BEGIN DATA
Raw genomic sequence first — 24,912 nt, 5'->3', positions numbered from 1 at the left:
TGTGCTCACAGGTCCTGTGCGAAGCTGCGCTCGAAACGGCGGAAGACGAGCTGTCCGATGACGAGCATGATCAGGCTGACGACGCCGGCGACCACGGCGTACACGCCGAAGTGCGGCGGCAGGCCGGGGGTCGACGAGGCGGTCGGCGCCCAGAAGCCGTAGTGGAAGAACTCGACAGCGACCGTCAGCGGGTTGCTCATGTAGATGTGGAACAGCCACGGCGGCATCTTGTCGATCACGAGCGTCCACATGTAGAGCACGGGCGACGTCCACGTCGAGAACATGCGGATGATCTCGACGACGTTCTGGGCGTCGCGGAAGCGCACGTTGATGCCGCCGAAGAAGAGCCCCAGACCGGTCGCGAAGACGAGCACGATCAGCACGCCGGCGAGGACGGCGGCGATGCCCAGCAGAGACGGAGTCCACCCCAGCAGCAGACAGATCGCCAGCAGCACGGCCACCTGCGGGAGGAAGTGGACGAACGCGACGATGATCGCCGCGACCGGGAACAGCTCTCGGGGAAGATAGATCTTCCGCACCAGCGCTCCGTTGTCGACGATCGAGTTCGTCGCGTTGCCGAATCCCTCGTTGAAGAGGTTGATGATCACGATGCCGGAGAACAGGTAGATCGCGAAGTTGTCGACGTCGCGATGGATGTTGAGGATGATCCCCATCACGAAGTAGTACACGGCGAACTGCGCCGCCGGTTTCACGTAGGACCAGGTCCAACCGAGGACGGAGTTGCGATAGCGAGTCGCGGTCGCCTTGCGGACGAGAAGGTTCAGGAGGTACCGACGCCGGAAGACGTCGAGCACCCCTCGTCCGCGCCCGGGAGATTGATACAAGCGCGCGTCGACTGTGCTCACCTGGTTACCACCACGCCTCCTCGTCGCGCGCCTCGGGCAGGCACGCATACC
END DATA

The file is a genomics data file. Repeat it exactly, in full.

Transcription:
Raw genomic sequence first — 24,912 nt, 5'->3', positions numbered from 1 at the left:
TGTGCTCACAGGTCCTGTGCGAAGCTGCGCTCGAAACGGCGGAAGACGAGCTGTCCGATGACGAGCATGATCAGGCTGACGACGCCGGCGACCACGGCGTACACGCCGAAGTGCGGCGGCAGGCCGGGGGTCGACGAGGCGGTCGGCGCCCAGAAGCCGTAGTGGAAGAACTCGACAGCGACCGTCAGCGGGTTGCTCATGTAGATGTGGAACAGCCACGGCGGCATCTTGTCGATCACGAGCGTCCACATGTAGAGCACGGGCGACGTCCACGTCGAGAACATGCGGATGATCTCGACGACGTTCTGGGCGTCGCGGAAGCGCACGTTGATGCCGCCGAAGAAGAGCCCCAGACCGGTCGCGAAGACGAGCACGATCAGCACGCCGGCGAGGACGGCGGCGATGCCCAGCAGAGACGGAGTCCACCCCAGCAGCAGACAGATCGCCAGCAGCACGGCCACCTGCGGGAGGAAGTGGACGAACGCGACGATGATCGCCGCGACCGGGAACAGCTCTCGGGGAAGATAGATCTTCCGCACCAGCGCTCCGTTGTCGACGATCGAGTTCGTCGCGTTGCCGAATCCCTCGTTGAAGAGGTTGATGATCACGATGCCGGAGAACAGGTAGATCGCGAAGTTGTCGACGTCGCGATGGATGTTGAGGATGATCCCCATCACGAAGTAGTACACGGCGAACTGCGCCGCCGGTTTCACGTAGGACCAGGTCCAACCGAGGACGGAGTTGCGATAGCGAGTCGCGGTCGCCTTGCGGACGAGAAGGTTCAGGAGGTACCGACGCCGGAAGACGTCGAGCACCCCTCGTCCGCGCCCGGGAGATTGATACAAGCGCGCGTCGACTGTGCTCACCTGGTTACCACCACGCCTCCTCGTCGCGCGCCTCGGGCAGGCACGCATACC